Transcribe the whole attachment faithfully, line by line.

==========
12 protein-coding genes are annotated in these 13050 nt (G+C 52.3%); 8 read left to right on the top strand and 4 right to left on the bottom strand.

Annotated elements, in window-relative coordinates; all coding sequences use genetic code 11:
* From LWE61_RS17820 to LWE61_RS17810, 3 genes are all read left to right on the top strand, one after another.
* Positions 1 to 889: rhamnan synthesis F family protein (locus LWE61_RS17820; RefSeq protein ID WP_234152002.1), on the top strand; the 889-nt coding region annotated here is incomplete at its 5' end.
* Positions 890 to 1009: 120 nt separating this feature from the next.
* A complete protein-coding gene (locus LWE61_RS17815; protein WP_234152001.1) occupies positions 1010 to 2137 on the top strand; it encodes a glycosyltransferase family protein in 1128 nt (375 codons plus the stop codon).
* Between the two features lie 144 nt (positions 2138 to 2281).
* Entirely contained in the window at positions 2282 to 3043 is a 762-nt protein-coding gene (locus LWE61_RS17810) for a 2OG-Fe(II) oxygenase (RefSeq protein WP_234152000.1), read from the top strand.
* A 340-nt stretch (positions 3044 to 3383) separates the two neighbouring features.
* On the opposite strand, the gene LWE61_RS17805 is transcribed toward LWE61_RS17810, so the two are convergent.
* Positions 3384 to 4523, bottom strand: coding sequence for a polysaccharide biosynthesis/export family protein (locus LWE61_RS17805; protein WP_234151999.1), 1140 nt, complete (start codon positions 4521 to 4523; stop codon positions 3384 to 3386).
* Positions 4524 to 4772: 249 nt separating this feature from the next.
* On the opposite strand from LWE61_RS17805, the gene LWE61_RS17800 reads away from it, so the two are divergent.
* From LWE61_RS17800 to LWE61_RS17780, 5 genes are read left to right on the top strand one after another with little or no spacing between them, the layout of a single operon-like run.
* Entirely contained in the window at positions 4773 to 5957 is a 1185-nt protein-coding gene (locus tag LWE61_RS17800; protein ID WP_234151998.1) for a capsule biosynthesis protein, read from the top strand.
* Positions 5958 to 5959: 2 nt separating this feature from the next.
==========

12 protein-coding genes are annotated in these 13050 nt (G+C 52.3%); 8 read left to right on the top strand and 4 right to left on the bottom strand.

Annotated elements, in window-relative coordinates; all coding sequences use genetic code 11:
* From LWE61_RS17820 to LWE61_RS17810, 3 genes are all read left to right on the top strand, one after another.
* Positions 1 to 889: rhamnan synthesis F family protein (locus LWE61_RS17820; RefSeq protein ID WP_234152002.1), on the top strand; the 889-nt coding region annotated here is incomplete at its 5' end.
* Positions 890 to 1009: 120 nt separating this feature from the next.
* A complete protein-coding gene (locus LWE61_RS17815; protein WP_234152001.1) occupies positions 1010 to 2137 on the top strand; it encodes a glycosyltransferase family protein in 1128 nt (375 codons plus the stop codon).
* Between the two features lie 144 nt (positions 2138 to 2281).
* Entirely contained in the window at positions 2282 to 3043 is a 762-nt protein-coding gene (locus LWE61_RS17810) for a 2OG-Fe(II) oxygenase (RefSeq protein WP_234152000.1), read from the top strand.
* A 340-nt stretch (positions 3044 to 3383) separates the two neighbouring features.
* On the opposite strand, the gene LWE61_RS17805 is transcribed toward LWE61_RS17810, so the two are convergent.
* Positions 3384 to 4523, bottom strand: coding sequence for a polysaccharide biosynthesis/export family protein (locus LWE61_RS17805; protein WP_234151999.1), 1140 nt, complete (start codon positions 4521 to 4523; stop codon positions 3384 to 3386).
* Positions 4524 to 4772: 249 nt separating this feature from the next.
* On the opposite strand from LWE61_RS17805, the gene LWE61_RS17800 reads away from it, so the two are divergent.
* From LWE61_RS17800 to LWE61_RS17780, 5 genes are read left to right on the top strand one after another with little or no spacing between them, the layout of a single operon-like run.
* Entirely contained in the window at positions 4773 to 5957 is a 1185-nt protein-coding gene (locus tag LWE61_RS17800; protein ID WP_234151998.1) for a capsule biosynthesis protein, read from the top strand.
* Positions 5958 to 5959: 2 nt separating this feature from the next.